Run Code Cutoff Number of Rills
SlR2 2500 7
S2R2 2000 8
S3R2 2500 8
! 8182 15,00 I 9
:
8282 1500 7
S382 ,; 2000 8
T1R2 1500 7
T2R2 1000 9 I
T3R2 1000 12
T1V2 750 12
T2V2 750 10
T3V2 1000 12
I
42
Figure 4.1: 81 R2 Network
43
Figure 4.2: 83R2 Network
44
Figure 4.3: 8182 Network Figure 4.4: 8282 Network
Figure 4.5: 8382 Network
45
r,
Figure 4.6: T1 R2 Network
46
V i
( ! I
f t\ j )
11)\ ~ I (
1\/ \ \ \1
f / ( ]) I j
\ ! )
I' ! \ J '\
1f j \J . I
\} \ \ 1 >
~f ~ I' 1 I' ,) . I .
Figure 4.7: T2R2 Network. Fgure 4.8: T1 V2 Network
~..
47
I 1 J I
) ~J J Ii l \ I II \
Jjl \{ \ ( !
( I. \!
! i \jl(!
~ \ ) J 1
~ I 11 ~ 1(, f ( \1\1( t ,lJ({)) 1.
t~ ) 1~ J ) l j I ~
}\i > il
n I \~ \ 1
Figure 4.9: T2V2 Network
48
measured using an image processing system. This system was used to gather XYZ data
points after the rainfall event. A square grid of 10 mm in the acrossslope direction and
10 mm in :the downslope direction was used.
For successes delineation of the drainage networks and watershed
boundary, the elevation Z value was extracted from a X,y,z file, boundary elevations of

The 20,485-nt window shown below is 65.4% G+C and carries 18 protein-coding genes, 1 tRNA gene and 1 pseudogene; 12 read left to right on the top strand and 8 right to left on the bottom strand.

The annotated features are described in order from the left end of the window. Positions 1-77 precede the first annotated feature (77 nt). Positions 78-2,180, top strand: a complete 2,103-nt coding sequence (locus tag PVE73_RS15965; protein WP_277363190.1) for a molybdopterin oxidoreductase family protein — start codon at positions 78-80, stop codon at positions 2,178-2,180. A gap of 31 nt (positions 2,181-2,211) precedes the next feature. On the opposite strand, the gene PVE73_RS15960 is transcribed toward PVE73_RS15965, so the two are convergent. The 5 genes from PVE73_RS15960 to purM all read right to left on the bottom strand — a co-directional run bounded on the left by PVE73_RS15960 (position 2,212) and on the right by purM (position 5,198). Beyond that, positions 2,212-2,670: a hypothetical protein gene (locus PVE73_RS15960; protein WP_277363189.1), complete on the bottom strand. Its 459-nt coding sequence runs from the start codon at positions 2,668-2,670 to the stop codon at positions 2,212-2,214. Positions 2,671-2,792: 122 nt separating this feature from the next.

9999 mm were defined along the upslope boundary and along each of side boundaries,
and an elevation of zero was defined along the bottom boundary. FinaJly~ the elevation
file consisted of 215,600 el,evations ina 980 by 220 matrix and covered 23.52 m2
• Data
reduction programs are given in Appendix B.
Defining the rill networks were conducted for several threshold network
densities. The DlM generated rill networks were compared with observed rill networks
which were hand drawn. The selected threshold values ranged from 7000 to 8500ceUs,
and are given in Table 4.2.
Table 4.2: DTM Threshold Values for the OSU Erosion Study
ID Code Cutoff Number of Rills
I
AAA 7500 2
ABA 8500 3
ACA 7000 2
Due to missing elevation data for ADA and BAA, predicted rill networks
49
'',. :3
Figure 4.11: AAA Rill Network Figure 4.12: ABA RW Network
Figure 4.13: ACA Rill Network
50
51
were not obtained. The predicted rill networks for the OSU data are displayed in Figures
4.11 to 4.13. The DTM generat,ed rill networks compare favorably with the observation
rill networks. A summary of the DTM rill network data is given in Appendix A.
A comparison between the UK and OSU rill networks show considerable